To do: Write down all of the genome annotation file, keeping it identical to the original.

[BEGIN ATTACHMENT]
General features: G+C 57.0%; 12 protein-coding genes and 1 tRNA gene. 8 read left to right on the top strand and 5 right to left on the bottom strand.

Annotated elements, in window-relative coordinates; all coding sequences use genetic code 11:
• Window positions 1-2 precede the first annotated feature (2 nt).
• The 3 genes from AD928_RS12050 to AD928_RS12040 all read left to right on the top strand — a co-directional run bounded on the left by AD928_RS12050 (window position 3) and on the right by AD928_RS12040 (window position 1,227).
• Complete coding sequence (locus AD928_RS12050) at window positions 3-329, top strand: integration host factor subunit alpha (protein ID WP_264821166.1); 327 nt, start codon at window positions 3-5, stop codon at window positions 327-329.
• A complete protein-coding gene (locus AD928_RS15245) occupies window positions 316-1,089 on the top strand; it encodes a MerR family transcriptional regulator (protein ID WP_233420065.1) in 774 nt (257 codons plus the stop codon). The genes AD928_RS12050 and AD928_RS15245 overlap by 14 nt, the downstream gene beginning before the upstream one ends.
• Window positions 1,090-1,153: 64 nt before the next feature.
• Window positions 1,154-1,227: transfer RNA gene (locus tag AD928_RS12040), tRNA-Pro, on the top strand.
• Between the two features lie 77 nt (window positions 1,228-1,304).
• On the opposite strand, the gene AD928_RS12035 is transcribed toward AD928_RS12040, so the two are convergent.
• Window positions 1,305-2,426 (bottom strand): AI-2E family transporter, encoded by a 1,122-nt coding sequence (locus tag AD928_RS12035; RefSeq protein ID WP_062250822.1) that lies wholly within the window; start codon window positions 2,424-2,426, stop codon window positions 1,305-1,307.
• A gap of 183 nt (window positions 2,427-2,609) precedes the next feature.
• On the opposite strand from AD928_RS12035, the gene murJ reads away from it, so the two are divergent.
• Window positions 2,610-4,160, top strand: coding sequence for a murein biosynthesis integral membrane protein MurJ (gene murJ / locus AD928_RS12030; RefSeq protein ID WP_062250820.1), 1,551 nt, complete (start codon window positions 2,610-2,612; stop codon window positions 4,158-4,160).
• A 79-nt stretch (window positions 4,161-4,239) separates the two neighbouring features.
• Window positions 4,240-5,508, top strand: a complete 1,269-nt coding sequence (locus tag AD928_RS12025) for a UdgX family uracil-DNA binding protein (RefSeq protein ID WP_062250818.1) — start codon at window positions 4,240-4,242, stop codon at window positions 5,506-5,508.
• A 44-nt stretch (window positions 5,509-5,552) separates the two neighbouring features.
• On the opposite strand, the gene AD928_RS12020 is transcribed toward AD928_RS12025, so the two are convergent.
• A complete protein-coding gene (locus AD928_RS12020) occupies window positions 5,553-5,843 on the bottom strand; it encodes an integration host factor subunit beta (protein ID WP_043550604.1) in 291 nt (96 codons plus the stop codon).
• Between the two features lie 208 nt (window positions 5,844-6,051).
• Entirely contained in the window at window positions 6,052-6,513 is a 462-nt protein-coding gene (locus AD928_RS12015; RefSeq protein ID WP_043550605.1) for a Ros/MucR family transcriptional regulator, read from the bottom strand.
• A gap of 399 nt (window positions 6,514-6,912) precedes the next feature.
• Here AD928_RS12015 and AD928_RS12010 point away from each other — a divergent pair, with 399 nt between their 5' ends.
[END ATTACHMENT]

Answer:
General features: G+C 57.0%; 12 protein-coding genes and 1 tRNA gene. 8 read left to right on the top strand and 5 right to left on the bottom strand.

Annotated elements, in window-relative coordinates; all coding sequences use genetic code 11:
• Window positions 1-2 precede the first annotated feature (2 nt).
• The 3 genes from AD928_RS12050 to AD928_RS12040 all read left to right on the top strand — a co-directional run bounded on the left by AD928_RS12050 (window position 3) and on the right by AD928_RS12040 (window position 1,227).
• Complete coding sequence (locus AD928_RS12050) at window positions 3-329, top strand: integration host factor subunit alpha (protein ID WP_264821166.1); 327 nt, start codon at window positions 3-5, stop codon at window positions 327-329.
• A complete protein-coding gene (locus AD928_RS15245) occupies window positions 316-1,089 on the top strand; it encodes a MerR family transcriptional regulator (protein ID WP_233420065.1) in 774 nt (257 codons plus the stop codon). The genes AD928_RS12050 and AD928_RS15245 overlap by 14 nt, the downstream gene beginning before the upstream one ends.
• Window positions 1,090-1,153: 64 nt before the next feature.
• Window positions 1,154-1,227: transfer RNA gene (locus tag AD928_RS12040), tRNA-Pro, on the top strand.
• Between the two features lie 77 nt (window positions 1,228-1,304).
• On the opposite strand, the gene AD928_RS12035 is transcribed toward AD928_RS12040, so the two are convergent.
• Window positions 1,305-2,426 (bottom strand): AI-2E family transporter, encoded by a 1,122-nt coding sequence (locus tag AD928_RS12035; RefSeq protein ID WP_062250822.1) that lies wholly within the window; start codon window positions 2,424-2,426, stop codon window positions 1,305-1,307.
• A gap of 183 nt (window positions 2,427-2,609) precedes the next feature.
• On the opposite strand from AD928_RS12035, the gene murJ reads away from it, so the two are divergent.
• Window positions 2,610-4,160, top strand: coding sequence for a murein biosynthesis integral membrane protein MurJ (gene murJ / locus AD928_RS12030; RefSeq protein ID WP_062250820.1), 1,551 nt, complete (start codon window positions 2,610-2,612; stop codon window positions 4,158-4,160).
• A 79-nt stretch (window positions 4,161-4,239) separates the two neighbouring features.
• Window positions 4,240-5,508, top strand: a complete 1,269-nt coding sequence (locus tag AD928_RS12025) for a UdgX family uracil-DNA binding protein (RefSeq protein ID WP_062250818.1) — start codon at window positions 4,240-4,242, stop codon at window positions 5,506-5,508.
• A 44-nt stretch (window positions 5,509-5,552) separates the two neighbouring features.
• On the opposite strand, the gene AD928_RS12020 is transcribed toward AD928_RS12025, so the two are convergent.
• A complete protein-coding gene (locus AD928_RS12020) occupies window positions 5,553-5,843 on the bottom strand; it encodes an integration host factor subunit beta (protein ID WP_043550604.1) in 291 nt (96 codons plus the stop codon).
• Between the two features lie 208 nt (window positions 5,844-6,051).
• Entirely contained in the window at window positions 6,052-6,513 is a 462-nt protein-coding gene (locus AD928_RS12015; RefSeq protein ID WP_043550605.1) for a Ros/MucR family transcriptional regulator, read from the bottom strand.
• A gap of 399 nt (window positions 6,514-6,912) precedes the next feature.
• Here AD928_RS12015 and AD928_RS12010 point away from each other — a divergent pair, with 399 nt between their 5' ends.